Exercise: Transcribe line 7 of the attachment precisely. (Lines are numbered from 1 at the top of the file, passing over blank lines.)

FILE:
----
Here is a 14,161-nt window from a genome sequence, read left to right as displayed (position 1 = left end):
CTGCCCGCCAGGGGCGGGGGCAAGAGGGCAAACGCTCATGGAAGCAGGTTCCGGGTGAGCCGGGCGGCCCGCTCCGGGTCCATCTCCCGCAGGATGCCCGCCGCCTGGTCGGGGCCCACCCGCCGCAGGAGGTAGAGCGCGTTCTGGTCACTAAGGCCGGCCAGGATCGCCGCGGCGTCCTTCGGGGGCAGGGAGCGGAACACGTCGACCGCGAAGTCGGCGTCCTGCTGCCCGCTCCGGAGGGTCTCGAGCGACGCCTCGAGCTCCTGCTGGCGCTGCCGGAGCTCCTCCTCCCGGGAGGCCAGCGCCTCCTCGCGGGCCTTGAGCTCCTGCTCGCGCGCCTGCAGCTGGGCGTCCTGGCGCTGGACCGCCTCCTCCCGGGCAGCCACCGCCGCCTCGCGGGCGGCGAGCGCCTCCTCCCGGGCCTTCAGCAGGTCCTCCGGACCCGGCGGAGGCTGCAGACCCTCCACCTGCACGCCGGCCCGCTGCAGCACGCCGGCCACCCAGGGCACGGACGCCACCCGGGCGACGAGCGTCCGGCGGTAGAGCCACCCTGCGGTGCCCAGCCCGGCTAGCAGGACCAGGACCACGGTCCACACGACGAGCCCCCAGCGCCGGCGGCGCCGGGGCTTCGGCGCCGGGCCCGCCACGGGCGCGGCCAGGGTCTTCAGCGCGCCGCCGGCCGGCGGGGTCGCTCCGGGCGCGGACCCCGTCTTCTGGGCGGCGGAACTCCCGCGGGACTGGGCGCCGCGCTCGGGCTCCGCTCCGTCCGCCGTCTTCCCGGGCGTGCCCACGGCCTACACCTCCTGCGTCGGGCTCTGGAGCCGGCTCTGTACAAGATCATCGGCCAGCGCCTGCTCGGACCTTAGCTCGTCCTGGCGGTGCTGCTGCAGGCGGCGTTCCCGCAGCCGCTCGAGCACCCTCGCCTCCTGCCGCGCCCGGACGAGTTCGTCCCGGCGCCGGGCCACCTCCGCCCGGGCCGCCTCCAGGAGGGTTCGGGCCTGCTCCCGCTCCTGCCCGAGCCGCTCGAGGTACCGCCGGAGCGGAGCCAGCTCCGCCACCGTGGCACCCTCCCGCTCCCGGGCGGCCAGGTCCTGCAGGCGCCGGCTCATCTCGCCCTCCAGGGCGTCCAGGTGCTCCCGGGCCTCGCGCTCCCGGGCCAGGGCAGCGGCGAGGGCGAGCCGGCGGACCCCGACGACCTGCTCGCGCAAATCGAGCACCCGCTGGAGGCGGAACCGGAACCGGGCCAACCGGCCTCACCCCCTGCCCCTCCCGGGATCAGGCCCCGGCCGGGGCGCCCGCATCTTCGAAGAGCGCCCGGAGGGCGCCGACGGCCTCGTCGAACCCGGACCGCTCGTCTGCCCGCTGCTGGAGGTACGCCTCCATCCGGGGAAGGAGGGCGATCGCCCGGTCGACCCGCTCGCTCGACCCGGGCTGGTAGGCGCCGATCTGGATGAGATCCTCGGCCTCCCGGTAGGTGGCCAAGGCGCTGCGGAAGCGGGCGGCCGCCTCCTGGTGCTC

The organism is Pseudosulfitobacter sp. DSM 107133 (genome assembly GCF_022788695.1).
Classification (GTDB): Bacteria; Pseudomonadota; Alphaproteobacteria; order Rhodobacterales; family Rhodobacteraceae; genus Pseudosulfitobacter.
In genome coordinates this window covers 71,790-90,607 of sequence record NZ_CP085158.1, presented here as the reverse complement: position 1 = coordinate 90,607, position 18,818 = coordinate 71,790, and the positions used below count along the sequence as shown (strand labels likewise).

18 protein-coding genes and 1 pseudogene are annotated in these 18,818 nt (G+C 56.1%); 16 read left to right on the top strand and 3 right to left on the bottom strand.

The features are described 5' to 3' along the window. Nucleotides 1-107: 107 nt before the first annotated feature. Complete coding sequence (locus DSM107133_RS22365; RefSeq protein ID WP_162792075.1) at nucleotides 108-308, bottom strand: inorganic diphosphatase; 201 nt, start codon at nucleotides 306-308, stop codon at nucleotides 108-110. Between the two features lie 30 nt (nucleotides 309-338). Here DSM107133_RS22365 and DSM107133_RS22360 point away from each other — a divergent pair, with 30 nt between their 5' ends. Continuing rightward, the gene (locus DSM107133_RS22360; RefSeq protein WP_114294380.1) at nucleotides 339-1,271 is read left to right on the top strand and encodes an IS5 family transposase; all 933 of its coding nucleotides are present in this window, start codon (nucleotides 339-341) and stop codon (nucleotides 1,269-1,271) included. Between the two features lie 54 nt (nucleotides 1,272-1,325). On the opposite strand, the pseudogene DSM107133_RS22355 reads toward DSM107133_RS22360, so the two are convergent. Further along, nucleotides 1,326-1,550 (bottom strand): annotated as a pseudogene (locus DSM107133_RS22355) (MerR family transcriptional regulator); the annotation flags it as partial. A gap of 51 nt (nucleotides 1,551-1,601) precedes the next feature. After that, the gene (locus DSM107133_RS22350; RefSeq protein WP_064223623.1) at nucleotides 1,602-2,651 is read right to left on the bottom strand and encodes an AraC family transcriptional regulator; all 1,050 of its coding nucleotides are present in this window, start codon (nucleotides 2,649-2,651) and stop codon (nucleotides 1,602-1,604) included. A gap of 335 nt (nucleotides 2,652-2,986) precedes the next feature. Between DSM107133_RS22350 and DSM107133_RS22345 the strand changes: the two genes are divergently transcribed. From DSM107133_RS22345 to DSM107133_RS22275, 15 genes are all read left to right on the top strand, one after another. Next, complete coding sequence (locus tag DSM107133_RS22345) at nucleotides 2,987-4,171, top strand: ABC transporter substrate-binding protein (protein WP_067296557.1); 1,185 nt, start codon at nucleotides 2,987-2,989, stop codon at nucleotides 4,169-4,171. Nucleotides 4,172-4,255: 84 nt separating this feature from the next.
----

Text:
The features are described 5' to 3' along the window. Nucleotides 1-107: 107 nt before the first annotated feature. Complete coding sequence (locus DSM107133_RS22365; RefSeq protein ID WP_162792075.1) at nucleotides 108-308, bottom strand: inorganic diphosphatase; 201 nt, start codon at nucleotides 306-308, stop codon at nucleotides 108-110. Between the two features lie 30 nt (nucleotides 309-338). Here DSM107133_RS22365 and DSM107133_RS22360 point away from each other — a divergent pair, with 30 nt between their 5' ends. Continuing rightward, the gene (locus DSM107133_RS22360; RefSeq protein WP_114294380.1) at nucleotides 339-1,271 is read left to right on the top strand and encodes an IS5 family transposase; all 933 of its coding nucleotides are present in this window, start codon (nucleotides 339-341) and stop codon (nucleotides 1,269-1,271) included. Between the two features lie 54 nt (nucleotides 1,272-1,325). On the opposite strand, the pseudogene DSM107133_RS22355 reads toward DSM107133_RS22360, so the two are convergent. Further along, nucleotides 1,326-1,550 (bottom strand): annotated as a pseudogene (locus DSM107133_RS22355) (MerR family transcriptional regulator); the annotation flags it as partial. A gap of 51 nt (nucleotides 1,551-1,601) precedes the next feature. After that, the gene (locus DSM107133_RS22350; RefSeq protein WP_064223623.1) at nucleotides 1,602-2,651 is read right to left on the bottom strand and encodes an AraC family transcriptional regulator; all 1,050 of its coding nucleotides are present in this window, start codon (nucleotides 2,649-2,651) and stop codon (nucleotides 1,602-1,604) included. A gap of 335 nt (nucleotides 2,652-2,986) precedes the next feature. Between DSM107133_RS22350 and DSM107133_RS22345 the strand changes: the two genes are divergently transcribed. From DSM107133_RS22345 to DSM107133_RS22275, 15 genes are all read left to right on the top strand, one after another. Next, complete coding sequence (locus tag DSM107133_RS22345) at nucleotides 2,987-4,171, top strand: ABC transporter substrate-binding protein (protein WP_067296557.1); 1,185 nt, start codon at nucleotides 2,987-2,989, stop codon at nucleotides 4,169-4,171. Nucleotides 4,172-4,255: 84 nt separating this feature from the next.